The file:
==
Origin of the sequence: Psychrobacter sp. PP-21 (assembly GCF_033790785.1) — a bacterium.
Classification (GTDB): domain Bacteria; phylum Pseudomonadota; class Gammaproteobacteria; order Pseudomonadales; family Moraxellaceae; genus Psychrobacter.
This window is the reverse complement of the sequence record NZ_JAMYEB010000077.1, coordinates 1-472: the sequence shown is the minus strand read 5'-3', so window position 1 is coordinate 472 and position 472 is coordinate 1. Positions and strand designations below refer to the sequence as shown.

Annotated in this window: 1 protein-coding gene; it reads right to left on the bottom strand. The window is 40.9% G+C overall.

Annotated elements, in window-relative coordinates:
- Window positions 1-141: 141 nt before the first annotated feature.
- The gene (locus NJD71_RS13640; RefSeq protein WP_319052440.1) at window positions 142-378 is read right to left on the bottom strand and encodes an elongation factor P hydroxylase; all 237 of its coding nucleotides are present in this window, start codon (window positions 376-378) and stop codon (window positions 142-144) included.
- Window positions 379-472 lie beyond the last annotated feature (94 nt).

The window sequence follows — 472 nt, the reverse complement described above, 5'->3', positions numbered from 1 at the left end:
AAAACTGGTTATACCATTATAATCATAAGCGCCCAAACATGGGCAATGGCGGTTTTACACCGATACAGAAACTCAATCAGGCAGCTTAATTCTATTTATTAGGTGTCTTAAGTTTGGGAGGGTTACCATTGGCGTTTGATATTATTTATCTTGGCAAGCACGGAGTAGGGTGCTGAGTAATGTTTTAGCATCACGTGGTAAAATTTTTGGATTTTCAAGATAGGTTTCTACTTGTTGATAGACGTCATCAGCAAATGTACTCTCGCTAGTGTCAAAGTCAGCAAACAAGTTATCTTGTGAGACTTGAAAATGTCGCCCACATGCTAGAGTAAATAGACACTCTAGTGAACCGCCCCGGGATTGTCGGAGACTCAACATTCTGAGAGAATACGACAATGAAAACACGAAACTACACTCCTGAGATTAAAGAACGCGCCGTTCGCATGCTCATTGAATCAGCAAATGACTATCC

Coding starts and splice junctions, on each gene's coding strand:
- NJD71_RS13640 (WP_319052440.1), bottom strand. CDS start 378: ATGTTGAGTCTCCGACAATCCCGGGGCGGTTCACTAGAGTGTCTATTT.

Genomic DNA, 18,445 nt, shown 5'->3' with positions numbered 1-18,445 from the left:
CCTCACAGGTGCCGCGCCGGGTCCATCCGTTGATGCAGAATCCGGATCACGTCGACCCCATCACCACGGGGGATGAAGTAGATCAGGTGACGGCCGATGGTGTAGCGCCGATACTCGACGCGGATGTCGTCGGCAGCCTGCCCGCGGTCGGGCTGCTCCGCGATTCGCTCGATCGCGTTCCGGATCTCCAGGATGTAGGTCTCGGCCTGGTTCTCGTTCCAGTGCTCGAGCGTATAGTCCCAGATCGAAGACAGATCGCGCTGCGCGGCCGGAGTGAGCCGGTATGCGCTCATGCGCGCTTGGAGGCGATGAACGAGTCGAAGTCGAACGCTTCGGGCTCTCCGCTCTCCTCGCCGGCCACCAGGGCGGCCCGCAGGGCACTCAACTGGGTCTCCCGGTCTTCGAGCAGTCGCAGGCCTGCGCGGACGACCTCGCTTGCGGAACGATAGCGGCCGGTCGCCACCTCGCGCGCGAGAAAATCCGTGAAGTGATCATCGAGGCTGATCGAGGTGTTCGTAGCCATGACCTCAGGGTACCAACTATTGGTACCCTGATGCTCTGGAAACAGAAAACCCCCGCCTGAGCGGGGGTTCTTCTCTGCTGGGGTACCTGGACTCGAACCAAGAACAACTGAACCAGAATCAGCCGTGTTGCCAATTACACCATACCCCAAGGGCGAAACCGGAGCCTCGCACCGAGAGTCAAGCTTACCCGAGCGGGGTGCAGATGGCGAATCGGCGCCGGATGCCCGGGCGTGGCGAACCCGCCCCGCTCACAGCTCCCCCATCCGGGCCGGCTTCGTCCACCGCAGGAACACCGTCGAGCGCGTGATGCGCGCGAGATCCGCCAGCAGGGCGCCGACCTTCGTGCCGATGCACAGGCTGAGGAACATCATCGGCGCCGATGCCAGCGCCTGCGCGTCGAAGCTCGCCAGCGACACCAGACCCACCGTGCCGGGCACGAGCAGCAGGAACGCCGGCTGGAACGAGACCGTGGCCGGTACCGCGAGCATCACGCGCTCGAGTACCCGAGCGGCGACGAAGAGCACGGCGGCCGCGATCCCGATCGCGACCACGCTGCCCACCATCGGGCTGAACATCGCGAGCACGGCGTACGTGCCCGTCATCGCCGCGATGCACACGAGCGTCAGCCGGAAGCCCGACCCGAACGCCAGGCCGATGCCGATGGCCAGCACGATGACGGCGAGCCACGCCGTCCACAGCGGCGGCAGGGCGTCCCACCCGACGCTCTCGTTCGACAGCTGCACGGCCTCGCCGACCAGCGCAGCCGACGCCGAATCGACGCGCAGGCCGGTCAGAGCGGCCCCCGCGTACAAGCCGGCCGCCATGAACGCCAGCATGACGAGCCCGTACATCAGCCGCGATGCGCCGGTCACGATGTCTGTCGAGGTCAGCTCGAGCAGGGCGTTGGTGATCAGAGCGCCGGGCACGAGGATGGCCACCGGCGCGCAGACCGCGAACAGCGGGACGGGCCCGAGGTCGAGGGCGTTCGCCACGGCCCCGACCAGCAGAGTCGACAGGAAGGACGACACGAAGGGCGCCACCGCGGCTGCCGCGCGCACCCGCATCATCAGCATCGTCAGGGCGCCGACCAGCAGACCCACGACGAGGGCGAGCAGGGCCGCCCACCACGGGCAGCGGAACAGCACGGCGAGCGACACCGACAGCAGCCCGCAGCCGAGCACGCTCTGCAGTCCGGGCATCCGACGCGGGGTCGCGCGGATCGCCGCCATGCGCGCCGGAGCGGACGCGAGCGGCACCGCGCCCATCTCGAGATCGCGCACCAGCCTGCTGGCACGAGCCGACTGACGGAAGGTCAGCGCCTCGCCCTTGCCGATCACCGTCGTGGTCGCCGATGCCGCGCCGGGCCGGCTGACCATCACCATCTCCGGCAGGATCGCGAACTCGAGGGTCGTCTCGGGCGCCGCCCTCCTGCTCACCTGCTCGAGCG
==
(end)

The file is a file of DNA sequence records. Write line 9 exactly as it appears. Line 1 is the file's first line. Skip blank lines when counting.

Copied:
The window sequence follows — 472 nt, the reverse complement described above, 5'->3', positions numbered from 1 at the left end: